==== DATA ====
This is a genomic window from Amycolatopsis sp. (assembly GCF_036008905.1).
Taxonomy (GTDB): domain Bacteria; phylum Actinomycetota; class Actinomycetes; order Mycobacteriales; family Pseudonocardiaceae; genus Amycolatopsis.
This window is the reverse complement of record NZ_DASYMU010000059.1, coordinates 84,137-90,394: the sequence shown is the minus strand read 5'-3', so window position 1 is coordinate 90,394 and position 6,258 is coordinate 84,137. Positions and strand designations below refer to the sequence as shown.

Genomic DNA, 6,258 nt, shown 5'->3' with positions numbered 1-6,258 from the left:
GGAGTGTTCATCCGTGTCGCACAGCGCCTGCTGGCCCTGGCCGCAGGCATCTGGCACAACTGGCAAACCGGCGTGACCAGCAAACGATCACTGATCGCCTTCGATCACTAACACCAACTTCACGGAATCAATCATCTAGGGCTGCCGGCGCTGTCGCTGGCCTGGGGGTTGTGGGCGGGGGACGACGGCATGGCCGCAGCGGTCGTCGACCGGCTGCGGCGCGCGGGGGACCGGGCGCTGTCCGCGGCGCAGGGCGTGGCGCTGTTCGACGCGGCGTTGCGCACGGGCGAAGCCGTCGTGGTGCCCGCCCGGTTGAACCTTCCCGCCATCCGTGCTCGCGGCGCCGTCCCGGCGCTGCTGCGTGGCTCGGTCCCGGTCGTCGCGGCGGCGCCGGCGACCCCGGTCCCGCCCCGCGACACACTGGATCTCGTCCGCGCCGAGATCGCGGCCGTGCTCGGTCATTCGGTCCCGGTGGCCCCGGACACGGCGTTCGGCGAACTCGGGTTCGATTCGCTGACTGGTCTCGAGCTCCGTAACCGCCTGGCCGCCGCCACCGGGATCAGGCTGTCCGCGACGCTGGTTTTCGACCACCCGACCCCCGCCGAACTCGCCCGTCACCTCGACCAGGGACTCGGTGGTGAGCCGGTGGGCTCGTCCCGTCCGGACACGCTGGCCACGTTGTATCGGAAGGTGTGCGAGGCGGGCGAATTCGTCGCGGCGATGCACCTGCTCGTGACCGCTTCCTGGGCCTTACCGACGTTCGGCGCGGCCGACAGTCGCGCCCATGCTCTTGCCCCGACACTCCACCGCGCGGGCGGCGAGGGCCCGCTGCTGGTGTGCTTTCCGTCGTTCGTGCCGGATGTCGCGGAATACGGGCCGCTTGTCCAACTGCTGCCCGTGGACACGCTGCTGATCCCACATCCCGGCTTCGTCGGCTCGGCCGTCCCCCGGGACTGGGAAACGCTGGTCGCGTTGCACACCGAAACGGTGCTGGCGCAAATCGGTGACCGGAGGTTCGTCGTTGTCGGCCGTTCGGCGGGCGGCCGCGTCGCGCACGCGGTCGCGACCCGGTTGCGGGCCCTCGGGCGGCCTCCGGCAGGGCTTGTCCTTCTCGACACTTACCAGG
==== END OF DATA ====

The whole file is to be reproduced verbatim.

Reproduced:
This is a genomic window from Amycolatopsis sp. (assembly GCF_036008905.1).
Taxonomy (GTDB): domain Bacteria; phylum Actinomycetota; class Actinomycetes; order Mycobacteriales; family Pseudonocardiaceae; genus Amycolatopsis.
This window is the reverse complement of record NZ_DASYMU010000059.1, coordinates 84,137-90,394: the sequence shown is the minus strand read 5'-3', so window position 1 is coordinate 90,394 and position 6,258 is coordinate 84,137. Positions and strand designations below refer to the sequence as shown.

Genomic DNA, 6,258 nt, shown 5'->3' with positions numbered 1-6,258 from the left:
GGAGTGTTCATCCGTGTCGCACAGCGCCTGCTGGCCCTGGCCGCAGGCATCTGGCACAACTGGCAAACCGGCGTGACCAGCAAACGATCACTGATCGCCTTCGATCACTAACACCAACTTCACGGAATCAATCATCTAGGGCTGCCGGCGCTGTCGCTGGCCTGGGGGTTGTGGGCGGGGGACGACGGCATGGCCGCAGCGGTCGTCGACCGGCTGCGGCGCGCGGGGGACCGGGCGCTGTCCGCGGCGCAGGGCGTGGCGCTGTTCGACGCGGCGTTGCGCACGGGCGAAGCCGTCGTGGTGCCCGCCCGGTTGAACCTTCCCGCCATCCGTGCTCGCGGCGCCGTCCCGGCGCTGCTGCGTGGCTCGGTCCCGGTCGTCGCGGCGGCGCCGGCGACCCCGGTCCCGCCCCGCGACACACTGGATCTCGTCCGCGCCGAGATCGCGGCCGTGCTCGGTCATTCGGTCCCGGTGGCCCCGGACACGGCGTTCGGCGAACTCGGGTTCGATTCGCTGACTGGTCTCGAGCTCCGTAACCGCCTGGCCGCCGCCACCGGGATCAGGCTGTCCGCGACGCTGGTTTTCGACCACCCGACCCCCGCCGAACTCGCCCGTCACCTCGACCAGGGACTCGGTGGTGAGCCGGTGGGCTCGTCCCGTCCGGACACGCTGGCCACGTTGTATCGGAAGGTGTGCGAGGCGGGCGAATTCGTCGCGGCGATGCACCTGCTCGTGACCGCTTCCTGGGCCTTACCGACGTTCGGCGCGGCCGACAGTCGCGCCCATGCTCTTGCCCCGACACTCCACCGCGCGGGCGGCGAGGGCCCGCTGCTGGTGTGCTTTCCGTCGTTCGTGCCGGATGTCGCGGAATACGGGCCGCTTGTCCAACTGCTGCCCGTGGACACGCTGCTGATCCCACATCCCGGCTTCGTCGGCTCGGCCGTCCCCCGGGACTGGGAAACGCTGGTCGCGTTGCACACCGAAACGGTGCTGGCGCAAATCGGTGACCGGAGGTTCGTCGTTGTCGGCCGTTCGGCGGGCGGCCGCGTCGCGCACGCGGTCGCGACCCGGTTGCGGGCCCTCGGGCGGCCTCCGGCAGGGCTTGTCCTTCTCGACACTTACCAGG